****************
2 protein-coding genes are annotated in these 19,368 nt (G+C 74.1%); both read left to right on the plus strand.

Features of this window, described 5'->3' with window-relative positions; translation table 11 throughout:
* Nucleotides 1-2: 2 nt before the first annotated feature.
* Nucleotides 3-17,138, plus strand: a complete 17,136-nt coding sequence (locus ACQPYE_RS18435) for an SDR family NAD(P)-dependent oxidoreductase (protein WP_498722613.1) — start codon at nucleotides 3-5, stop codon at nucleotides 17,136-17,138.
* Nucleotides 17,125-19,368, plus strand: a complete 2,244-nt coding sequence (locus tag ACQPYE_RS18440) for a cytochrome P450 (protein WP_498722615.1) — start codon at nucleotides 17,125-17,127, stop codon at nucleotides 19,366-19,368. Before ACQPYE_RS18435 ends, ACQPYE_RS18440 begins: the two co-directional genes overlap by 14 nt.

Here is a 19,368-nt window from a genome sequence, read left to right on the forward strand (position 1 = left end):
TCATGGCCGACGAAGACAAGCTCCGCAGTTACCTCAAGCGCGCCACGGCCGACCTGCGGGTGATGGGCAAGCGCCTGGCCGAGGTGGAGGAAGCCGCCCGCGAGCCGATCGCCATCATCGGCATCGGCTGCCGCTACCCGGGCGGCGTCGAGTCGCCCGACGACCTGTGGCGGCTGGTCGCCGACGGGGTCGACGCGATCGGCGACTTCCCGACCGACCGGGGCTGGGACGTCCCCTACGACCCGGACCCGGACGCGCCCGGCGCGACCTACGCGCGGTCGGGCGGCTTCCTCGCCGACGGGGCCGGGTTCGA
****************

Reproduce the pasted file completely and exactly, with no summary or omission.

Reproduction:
2 protein-coding genes are annotated in these 19,368 nt (G+C 74.1%); both read left to right on the plus strand.

Features of this window, described 5'->3' with window-relative positions; translation table 11 throughout:
* Nucleotides 1-2: 2 nt before the first annotated feature.
* Nucleotides 3-17,138, plus strand: a complete 17,136-nt coding sequence (locus ACQPYE_RS18435) for an SDR family NAD(P)-dependent oxidoreductase (protein WP_498722613.1) — start codon at nucleotides 3-5, stop codon at nucleotides 17,136-17,138.
* Nucleotides 17,125-19,368, plus strand: a complete 2,244-nt coding sequence (locus tag ACQPYE_RS18440) for a cytochrome P450 (protein WP_498722615.1) — start codon at nucleotides 17,125-17,127, stop codon at nucleotides 19,366-19,368. Before ACQPYE_RS18435 ends, ACQPYE_RS18440 begins: the two co-directional genes overlap by 14 nt.

Here is a 19,368-nt window from a genome sequence, read left to right on the forward strand (position 1 = left end):
TCATGGCCGACGAAGACAAGCTCCGCAGTTACCTCAAGCGCGCCACGGCCGACCTGCGGGTGATGGGCAAGCGCCTGGCCGAGGTGGAGGAAGCCGCCCGCGAGCCGATCGCCATCATCGGCATCGGCTGCCGCTACCCGGGCGGCGTCGAGTCGCCCGACGACCTGTGGCGGCTGGTCGCCGACGGGGTCGACGCGATCGGCGACTTCCCGACCGACCGGGGCTGGGACGTCCCCTACGACCCGGACCCGGACGCGCCCGGCGCGACCTACGCGCGGTCGGGCGGCTTCCTCGCCGACGGGGCCGGGTTCGA